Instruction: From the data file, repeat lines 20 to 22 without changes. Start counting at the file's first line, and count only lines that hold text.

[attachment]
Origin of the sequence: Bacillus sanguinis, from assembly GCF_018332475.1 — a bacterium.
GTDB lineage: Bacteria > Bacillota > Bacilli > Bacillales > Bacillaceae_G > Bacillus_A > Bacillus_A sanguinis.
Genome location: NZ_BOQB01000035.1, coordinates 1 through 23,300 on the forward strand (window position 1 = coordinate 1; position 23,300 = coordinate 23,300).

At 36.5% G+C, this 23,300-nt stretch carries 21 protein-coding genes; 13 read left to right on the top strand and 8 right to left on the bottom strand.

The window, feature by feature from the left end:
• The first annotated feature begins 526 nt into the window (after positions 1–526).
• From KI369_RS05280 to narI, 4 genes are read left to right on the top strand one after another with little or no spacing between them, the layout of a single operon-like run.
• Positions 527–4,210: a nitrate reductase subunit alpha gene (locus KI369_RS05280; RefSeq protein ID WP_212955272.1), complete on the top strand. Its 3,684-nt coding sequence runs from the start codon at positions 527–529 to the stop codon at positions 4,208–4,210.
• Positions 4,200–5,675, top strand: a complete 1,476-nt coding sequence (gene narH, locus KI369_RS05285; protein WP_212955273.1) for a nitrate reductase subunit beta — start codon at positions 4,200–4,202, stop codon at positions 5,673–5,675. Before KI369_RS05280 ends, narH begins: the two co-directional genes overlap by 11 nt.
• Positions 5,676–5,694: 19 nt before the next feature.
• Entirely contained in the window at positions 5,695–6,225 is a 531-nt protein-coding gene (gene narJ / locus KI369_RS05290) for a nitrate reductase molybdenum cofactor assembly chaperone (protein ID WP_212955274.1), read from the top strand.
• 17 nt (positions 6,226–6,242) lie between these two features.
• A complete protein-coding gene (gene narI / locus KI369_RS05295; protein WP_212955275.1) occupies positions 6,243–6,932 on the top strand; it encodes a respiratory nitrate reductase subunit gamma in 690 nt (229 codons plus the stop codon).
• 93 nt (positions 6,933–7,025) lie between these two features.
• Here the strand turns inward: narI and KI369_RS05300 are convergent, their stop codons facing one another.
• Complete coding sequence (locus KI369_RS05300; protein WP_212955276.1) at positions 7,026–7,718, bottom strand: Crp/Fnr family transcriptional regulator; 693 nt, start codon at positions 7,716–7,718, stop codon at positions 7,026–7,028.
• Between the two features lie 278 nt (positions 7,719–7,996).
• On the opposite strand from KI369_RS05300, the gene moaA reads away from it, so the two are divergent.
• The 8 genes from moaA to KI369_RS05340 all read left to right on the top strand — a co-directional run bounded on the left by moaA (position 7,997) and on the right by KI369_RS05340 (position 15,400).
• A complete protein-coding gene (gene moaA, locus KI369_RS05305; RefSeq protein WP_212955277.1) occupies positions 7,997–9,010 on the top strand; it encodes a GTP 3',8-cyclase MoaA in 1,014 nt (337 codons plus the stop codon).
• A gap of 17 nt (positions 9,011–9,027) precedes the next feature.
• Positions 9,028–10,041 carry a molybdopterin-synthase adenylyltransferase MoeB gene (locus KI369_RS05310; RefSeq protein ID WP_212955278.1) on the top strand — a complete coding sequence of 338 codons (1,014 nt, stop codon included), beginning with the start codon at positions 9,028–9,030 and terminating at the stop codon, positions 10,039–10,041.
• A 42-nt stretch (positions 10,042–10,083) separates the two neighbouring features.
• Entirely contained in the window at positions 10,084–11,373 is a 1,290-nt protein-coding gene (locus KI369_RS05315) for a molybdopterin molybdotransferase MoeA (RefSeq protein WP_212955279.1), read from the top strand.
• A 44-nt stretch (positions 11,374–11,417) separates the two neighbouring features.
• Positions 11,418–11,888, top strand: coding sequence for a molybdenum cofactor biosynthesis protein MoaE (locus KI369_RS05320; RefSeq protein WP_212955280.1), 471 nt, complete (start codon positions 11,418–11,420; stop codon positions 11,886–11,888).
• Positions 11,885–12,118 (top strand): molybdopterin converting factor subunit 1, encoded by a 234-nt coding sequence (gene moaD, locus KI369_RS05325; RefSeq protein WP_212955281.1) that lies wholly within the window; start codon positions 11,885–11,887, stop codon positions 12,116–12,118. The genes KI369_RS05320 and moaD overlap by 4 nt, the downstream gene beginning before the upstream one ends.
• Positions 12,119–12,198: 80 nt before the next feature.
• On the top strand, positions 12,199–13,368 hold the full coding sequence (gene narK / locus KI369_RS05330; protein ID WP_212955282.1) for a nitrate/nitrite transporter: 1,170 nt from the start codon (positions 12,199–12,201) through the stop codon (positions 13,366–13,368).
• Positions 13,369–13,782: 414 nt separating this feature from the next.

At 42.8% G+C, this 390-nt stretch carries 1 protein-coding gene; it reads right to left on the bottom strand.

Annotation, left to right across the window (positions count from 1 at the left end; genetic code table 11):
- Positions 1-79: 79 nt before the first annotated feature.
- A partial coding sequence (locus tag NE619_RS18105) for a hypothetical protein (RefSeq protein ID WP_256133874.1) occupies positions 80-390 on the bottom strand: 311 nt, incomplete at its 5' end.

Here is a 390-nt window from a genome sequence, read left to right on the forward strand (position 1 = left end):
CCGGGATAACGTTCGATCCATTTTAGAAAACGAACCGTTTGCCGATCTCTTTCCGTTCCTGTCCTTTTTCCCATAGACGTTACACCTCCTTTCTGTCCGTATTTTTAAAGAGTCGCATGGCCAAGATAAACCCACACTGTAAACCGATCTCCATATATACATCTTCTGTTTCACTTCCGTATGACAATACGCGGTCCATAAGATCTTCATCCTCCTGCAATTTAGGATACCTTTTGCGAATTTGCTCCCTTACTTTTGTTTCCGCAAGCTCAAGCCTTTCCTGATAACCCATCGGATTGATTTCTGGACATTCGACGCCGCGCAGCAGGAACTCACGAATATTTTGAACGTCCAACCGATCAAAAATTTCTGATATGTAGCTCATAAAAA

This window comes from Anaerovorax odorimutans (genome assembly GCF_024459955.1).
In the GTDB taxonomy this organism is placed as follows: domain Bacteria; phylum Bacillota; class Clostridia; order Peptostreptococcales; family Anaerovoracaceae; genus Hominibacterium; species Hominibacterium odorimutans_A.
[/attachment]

• A complete protein-coding gene (gene moaA, locus KI369_RS05305; RefSeq protein WP_212955277.1) occupies positions 7,997–9,010 on the top strand; it encodes a GTP 3',8-cyclase MoaA in 1,014 nt (337 codons plus the stop codon).
• A gap of 17 nt (positions 9,011–9,027) precedes the next feature.
• Positions 9,028–10,041 carry a molybdopterin-synthase adenylyltransferase MoeB gene (locus KI369_RS05310; RefSeq protein ID WP_212955278.1) on the top strand — a complete coding sequence of 338 codons (1,014 nt, stop codon included), beginning with the start codon at positions 9,028–9,030 and terminating at the stop codon, positions 10,039–10,041.